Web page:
February 16, 2017
(+++) HISTORIES, SIMPLIFIED
Time for Kids: Presidents of the United States. Liberty Street. $15.95.
Hidden Figures: Young Readers’ Edition. By Margot Lee Shetterly. Harper. $16.99.
History is a fascinating topic that is too often rendered dull by making it into a recitation of dates and events. It is also an important topic: it is a truism that we cannot know where we are going if we do not know where we have been, and while the statement smacks of cliché, it really does have value. The authors of history-focused books aimed at young readers have in recent years done much more to try to show the human side of history, sometimes through exploring the day-to-day lives of the famous and sometimes by showing how many non-famous people have contributed to events of major significance. Even a brief book that sets out on the simple task of telling a bit about each president of the United States can give the nation’s leaders more humanity and context than such books used to – and that is what Time for Kids: Presidents of the United States tries to do. It does not always succeed – for example, the portrait of George Washington is straightforward and gives little sense of him as a human being. But the book generally does a good job of showing the humanity of the presidents, not only the recent ones (to whom it easier for modern young readers to relate) but also some of those from a much earlier time: Thomas Jefferson, for instance, is described as a “tall man with a face full of freckles [who] was more comfortable writing down his thoughts than speaking in public.” The book does oversimplify, not only in a way made inevitable by the small amount of space devoted to each president but also in the name of a lurking sense of political correctness – again using Jefferson as an example, it notes that he wrote against slavery but “owned as many as 600 slaves in his lifetime,” a statement that unnecessarily denigrates the sincerity of his beliefs by evading issues of economic reality in his era. Still, little bits of interestingly humanizing information show up again and again in these verbal portraits: Franklin Pierce at one point gave up politics to please his wife, who disliked Washington, D.C.; William McKinley “impressed people because he was cheerful, wise, and respectful”; after Warren Harding’s death, his widow “destroyed many of Harding’s personal papers to avoid more gossip.” More-recent presidents get even more personal information and, generally, more space in the book, which includes President Trump (whose victory is said, in an understatement, to have “surprised many experts”). And the book ends with an explanation of the process through which a president is chosen; some specifics on the 2016 campaign; photos taken inside the White House; and a couple of pages on “first ladies” – including the fact that the term itself did not catch on until the time of Lucy Hayes (wife of Rutherford B. Hayes, president from 1877 to 1881). Scarcely an extensive or in-depth study of presidents or the presidency – and not intended as one – Time for Kids: Presidents of the United States offers enough good, solid basics to serve as an introduction to its subject, and enough off-the-beaten-path information to keep the topic from becoming dull.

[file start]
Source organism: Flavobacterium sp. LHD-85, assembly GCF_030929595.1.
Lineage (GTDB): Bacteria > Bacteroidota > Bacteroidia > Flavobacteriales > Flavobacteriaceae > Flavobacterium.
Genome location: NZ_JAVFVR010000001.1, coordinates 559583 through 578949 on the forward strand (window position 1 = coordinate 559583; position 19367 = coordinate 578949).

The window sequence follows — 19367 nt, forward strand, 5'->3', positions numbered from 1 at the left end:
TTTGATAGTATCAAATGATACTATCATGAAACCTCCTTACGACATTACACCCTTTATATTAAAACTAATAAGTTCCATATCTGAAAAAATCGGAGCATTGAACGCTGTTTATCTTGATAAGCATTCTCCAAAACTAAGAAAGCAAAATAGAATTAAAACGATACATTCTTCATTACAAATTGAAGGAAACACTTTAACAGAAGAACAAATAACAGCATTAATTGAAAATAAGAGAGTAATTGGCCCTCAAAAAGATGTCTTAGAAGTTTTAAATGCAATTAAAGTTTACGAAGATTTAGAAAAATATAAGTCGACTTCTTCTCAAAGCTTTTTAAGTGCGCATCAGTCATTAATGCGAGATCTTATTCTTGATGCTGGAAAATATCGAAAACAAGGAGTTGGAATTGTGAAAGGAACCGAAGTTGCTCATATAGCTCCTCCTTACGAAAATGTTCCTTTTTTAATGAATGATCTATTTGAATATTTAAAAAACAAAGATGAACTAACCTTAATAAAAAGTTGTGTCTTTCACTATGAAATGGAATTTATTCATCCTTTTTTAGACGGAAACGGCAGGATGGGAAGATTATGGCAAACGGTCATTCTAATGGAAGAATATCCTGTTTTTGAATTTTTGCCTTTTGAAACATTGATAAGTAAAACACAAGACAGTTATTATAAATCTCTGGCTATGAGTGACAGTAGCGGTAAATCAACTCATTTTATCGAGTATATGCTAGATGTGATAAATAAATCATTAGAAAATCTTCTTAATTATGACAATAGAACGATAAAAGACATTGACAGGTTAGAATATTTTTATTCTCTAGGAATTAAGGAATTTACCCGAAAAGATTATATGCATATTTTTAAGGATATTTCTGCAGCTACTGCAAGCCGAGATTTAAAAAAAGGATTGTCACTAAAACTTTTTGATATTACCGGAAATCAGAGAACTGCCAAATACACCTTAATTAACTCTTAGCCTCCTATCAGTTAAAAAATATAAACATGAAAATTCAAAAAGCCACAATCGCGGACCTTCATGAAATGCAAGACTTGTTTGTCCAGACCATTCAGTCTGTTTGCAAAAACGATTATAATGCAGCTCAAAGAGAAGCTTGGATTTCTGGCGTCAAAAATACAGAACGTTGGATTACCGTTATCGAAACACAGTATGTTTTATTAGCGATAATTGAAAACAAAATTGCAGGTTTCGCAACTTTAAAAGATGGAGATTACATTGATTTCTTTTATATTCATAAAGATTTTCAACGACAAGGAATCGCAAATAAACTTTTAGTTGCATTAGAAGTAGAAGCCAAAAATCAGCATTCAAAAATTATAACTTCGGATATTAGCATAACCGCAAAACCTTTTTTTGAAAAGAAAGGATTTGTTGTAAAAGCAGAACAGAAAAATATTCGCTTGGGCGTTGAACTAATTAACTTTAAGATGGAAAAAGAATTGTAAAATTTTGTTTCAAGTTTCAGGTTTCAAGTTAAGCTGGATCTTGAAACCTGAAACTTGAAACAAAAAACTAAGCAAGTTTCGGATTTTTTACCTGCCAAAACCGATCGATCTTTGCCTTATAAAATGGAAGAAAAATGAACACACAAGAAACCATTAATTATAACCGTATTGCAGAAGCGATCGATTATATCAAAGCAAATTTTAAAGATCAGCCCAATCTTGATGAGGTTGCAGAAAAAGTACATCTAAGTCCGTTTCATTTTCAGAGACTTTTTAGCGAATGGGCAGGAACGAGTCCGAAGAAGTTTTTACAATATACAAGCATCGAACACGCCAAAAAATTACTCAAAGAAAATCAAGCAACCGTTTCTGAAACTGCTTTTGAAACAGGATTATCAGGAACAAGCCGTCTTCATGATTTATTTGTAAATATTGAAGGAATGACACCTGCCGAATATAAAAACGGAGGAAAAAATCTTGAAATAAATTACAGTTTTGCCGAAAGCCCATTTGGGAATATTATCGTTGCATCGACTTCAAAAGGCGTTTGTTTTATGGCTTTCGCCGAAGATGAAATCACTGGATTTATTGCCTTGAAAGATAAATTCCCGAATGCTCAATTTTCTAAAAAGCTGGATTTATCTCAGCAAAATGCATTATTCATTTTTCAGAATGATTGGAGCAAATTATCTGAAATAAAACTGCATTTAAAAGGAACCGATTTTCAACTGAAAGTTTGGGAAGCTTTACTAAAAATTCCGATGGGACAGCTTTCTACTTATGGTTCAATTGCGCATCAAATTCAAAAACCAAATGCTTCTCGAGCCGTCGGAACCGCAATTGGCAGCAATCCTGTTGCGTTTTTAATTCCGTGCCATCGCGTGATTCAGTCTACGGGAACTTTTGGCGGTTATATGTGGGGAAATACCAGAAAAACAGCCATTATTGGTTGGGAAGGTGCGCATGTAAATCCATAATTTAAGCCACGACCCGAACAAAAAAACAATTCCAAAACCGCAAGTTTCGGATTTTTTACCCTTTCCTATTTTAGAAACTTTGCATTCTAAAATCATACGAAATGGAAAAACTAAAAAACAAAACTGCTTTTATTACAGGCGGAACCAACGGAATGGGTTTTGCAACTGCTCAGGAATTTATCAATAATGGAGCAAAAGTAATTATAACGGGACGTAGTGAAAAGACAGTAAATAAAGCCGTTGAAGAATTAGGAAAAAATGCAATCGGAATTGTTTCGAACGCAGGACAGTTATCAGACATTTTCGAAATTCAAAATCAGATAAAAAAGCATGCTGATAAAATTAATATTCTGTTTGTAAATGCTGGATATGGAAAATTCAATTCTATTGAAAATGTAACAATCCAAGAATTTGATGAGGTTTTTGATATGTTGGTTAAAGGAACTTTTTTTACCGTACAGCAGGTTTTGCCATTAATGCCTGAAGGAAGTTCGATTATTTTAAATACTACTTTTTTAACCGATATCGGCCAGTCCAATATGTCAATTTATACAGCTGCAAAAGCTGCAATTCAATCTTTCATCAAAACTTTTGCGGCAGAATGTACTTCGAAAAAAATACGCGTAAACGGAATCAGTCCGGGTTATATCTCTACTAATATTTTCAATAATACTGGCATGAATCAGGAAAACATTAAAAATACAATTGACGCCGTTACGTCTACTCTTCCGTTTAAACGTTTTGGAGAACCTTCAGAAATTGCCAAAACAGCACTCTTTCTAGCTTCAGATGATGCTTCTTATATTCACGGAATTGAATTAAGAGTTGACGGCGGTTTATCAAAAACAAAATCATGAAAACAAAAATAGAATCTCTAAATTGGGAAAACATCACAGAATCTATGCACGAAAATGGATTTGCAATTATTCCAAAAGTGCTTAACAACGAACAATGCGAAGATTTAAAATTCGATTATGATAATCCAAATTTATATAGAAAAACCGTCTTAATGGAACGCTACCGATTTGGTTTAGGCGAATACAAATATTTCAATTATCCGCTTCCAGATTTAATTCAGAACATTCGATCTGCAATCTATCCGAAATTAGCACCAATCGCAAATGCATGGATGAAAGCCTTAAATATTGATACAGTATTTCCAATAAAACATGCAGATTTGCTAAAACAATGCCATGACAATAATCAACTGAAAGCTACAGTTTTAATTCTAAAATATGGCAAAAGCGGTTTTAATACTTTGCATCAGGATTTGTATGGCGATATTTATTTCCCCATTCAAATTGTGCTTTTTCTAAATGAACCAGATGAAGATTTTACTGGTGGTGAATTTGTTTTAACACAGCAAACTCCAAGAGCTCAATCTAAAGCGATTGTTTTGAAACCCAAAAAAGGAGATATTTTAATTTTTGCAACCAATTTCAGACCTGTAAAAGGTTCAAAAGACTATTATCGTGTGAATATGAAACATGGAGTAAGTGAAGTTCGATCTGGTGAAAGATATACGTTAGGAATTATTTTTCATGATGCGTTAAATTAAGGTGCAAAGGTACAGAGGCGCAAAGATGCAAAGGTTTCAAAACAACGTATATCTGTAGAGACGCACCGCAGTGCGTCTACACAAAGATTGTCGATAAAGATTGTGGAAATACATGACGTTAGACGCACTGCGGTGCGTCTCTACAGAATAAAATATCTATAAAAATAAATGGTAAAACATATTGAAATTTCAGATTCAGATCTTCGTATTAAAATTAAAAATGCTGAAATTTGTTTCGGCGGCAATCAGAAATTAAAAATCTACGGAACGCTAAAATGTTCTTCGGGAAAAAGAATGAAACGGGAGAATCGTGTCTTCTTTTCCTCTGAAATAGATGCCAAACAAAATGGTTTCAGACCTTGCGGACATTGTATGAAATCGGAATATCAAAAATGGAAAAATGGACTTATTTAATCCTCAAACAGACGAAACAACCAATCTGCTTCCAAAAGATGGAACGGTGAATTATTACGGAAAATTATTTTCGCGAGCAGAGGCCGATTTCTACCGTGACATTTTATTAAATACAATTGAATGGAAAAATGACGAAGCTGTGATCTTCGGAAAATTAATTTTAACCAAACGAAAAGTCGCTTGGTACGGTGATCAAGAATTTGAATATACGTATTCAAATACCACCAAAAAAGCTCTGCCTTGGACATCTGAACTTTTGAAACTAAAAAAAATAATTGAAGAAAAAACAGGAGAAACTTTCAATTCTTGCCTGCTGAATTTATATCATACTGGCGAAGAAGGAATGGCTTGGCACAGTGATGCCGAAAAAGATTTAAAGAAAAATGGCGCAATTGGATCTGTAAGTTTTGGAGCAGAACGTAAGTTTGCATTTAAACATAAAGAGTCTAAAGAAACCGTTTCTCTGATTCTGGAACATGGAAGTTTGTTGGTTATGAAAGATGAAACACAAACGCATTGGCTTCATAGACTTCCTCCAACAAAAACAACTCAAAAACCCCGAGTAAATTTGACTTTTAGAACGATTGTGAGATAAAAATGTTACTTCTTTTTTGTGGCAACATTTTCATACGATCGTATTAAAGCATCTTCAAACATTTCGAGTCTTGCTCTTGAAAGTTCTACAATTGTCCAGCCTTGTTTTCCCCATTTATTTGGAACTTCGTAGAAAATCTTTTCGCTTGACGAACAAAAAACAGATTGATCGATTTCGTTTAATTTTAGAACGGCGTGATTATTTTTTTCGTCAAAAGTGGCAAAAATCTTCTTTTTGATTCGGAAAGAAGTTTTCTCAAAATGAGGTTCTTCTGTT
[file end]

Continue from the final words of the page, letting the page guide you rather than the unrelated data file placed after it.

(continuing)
Margot Lee Shetterly’s Hidden Figures is one of the history books focused on people whose names are scarcely household words. The new edition for young readers is a fair compression of the original book for adults, whose focus is on African-American women mathematicians who worked on the U.S. space program at a time of pervasive racial discrimination and amid numerous Jim Crow laws. One among very many “untold story” books and books intended to “redress the balance” of American history by focusing specifically on African-Americans’ contributions to it, Hidden Figures – which has already been made into a movie – focuses more on the human elements of the story than on the scientific ones. This may make it easier reading, especially for younger readers, but it leads to a skimming over of scientific matters that really could be fascinating if handled more deftly than Shetterly does. This is less a popular-science book than yet another overcoming-obstacles work, which is fine and admirable and all that but scarcely has the reach that a genuinely penetrating look at the math and science performed by these women could have had. Hidden Figures reads more like an extended, even stretched magazine article than a 200-plus-page book: parts are repetitious, and material that a book author could explore in depth (again, matters of math and science) tend to be passed over quickly. The African-American female number crunchers portrayed here had considerable responsibility for American aeronautical successes from World War II into the space age, yet they contended again and again with discrimination that was so extensive that it will be difficult for contemporary young readers to understand. Their path must have been extraordinarily difficult – yet, curiously, it does not come across that way in the book. Yes, Shetterly asserts repeatedly that this law and that rule caused difficulties, but in her portrayals of the women themselves, readers find such equanimity and such heroic perseverance in the face of tremendous societal pressure that these very human mathematicians come across as being every bit as unflappable and wooden as U.S. presidents usually do in more-traditional history books. Hidden Figures tells a fascinating story that is made less interesting by the way Shetterly tells it: its central characters are brave, accomplished and very smart, but young readers (and, for that matter, older ones reading the original version of the book) are likely to find it difficult to relate to people portrayed as being so close to perfect.